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Create virtual tables using HANA Studio:

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Choose the schema name, change the table name, and so on:

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Alternatively, create virtual tables using the command prompt; if the schema is not specified, it will create them in the default one:

CREATE VIRTUAL TABLE customer AT "CLIMPALA"."IMPALA"."tpcds_parquet"."customer”;   

This following command will create a table inthe IMPALA HANA schema.

CREATE VIRTUAL TABLE IMPALA.customer AT "CLIMPALA"."IMPALA"."tpcds_parquet"."customer";

Test Cases and Queries

The following provides an overview of test cases used to validate the integration of HANA with Impala. Note that a number of queries which are part of the Impala TPC-DS test kit were used in testing; the full set of queries used are omitted here as they replicate the functionality being tested. 

All of these tests were run from HANA Studio.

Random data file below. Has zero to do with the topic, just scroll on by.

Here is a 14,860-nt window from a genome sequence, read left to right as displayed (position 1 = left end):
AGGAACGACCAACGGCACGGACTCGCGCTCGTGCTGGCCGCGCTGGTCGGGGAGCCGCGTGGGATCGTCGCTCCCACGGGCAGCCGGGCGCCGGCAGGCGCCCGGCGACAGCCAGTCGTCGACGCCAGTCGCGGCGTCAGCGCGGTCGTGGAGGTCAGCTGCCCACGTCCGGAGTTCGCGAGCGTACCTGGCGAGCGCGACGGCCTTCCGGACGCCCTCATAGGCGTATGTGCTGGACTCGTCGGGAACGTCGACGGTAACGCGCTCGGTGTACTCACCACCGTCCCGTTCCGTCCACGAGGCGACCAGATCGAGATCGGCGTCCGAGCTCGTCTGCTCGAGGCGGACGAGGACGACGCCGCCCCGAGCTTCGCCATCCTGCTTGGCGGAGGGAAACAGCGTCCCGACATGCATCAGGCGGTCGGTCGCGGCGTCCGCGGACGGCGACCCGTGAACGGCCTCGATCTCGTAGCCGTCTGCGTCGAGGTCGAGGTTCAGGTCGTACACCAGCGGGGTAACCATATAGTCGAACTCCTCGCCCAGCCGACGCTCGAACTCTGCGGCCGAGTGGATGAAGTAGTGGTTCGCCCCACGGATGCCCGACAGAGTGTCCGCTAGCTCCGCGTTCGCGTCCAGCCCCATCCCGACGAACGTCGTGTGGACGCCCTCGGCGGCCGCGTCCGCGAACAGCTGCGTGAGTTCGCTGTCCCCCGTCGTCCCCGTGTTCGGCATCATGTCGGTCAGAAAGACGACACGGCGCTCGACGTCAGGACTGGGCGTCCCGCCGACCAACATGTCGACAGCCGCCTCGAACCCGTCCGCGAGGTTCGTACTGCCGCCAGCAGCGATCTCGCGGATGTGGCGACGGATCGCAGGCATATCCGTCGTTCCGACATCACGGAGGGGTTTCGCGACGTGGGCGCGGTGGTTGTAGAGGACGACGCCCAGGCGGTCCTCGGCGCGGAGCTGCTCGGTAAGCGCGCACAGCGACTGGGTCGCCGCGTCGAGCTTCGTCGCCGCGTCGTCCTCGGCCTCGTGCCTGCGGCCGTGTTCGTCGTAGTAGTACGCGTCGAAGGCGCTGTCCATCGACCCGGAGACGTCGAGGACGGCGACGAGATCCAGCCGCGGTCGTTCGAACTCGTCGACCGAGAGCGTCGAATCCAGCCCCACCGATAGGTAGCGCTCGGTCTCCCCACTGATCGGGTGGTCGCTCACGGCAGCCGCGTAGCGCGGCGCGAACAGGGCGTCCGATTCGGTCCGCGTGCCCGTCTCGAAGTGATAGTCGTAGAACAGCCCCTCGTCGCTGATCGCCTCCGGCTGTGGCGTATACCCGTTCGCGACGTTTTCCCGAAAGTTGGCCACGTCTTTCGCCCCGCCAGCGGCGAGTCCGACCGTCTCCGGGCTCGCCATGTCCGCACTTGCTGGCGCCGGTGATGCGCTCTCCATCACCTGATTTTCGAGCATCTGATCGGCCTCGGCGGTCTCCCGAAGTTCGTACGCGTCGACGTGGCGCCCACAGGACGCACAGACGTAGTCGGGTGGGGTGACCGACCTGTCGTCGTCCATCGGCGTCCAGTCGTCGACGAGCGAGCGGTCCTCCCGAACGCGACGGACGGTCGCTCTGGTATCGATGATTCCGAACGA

Basic Integration

A simple query to validate the integration of HANA with Impala:

SELECT COUNT(*) FROM "IMPALA"."CUSTOMER"

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You can notice from the execution time how fast the results are returned

Multi-Way Impala Join

A more complex multi-way join in Impala to demonstrate running a complex Impala query with HANA.

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Join of Impala Data with HANA Data

This multi-way join between data in Impala and data in HANA demonstrates support for joining data between the two systems. Note that this join requires creating a copy of the ITEM table in HANA, which you can do via the HANA CREATE TABLE LIKE syntax. For example:

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Congratulations, you have now combined HANA and a Cloudera-powered EDH into a single analytic solution that spans structured and unstructured data! If you happen to be attending SAPPHIRENOW 2016 in Orlando this week, stop by the Cloudera exhibit to learn more.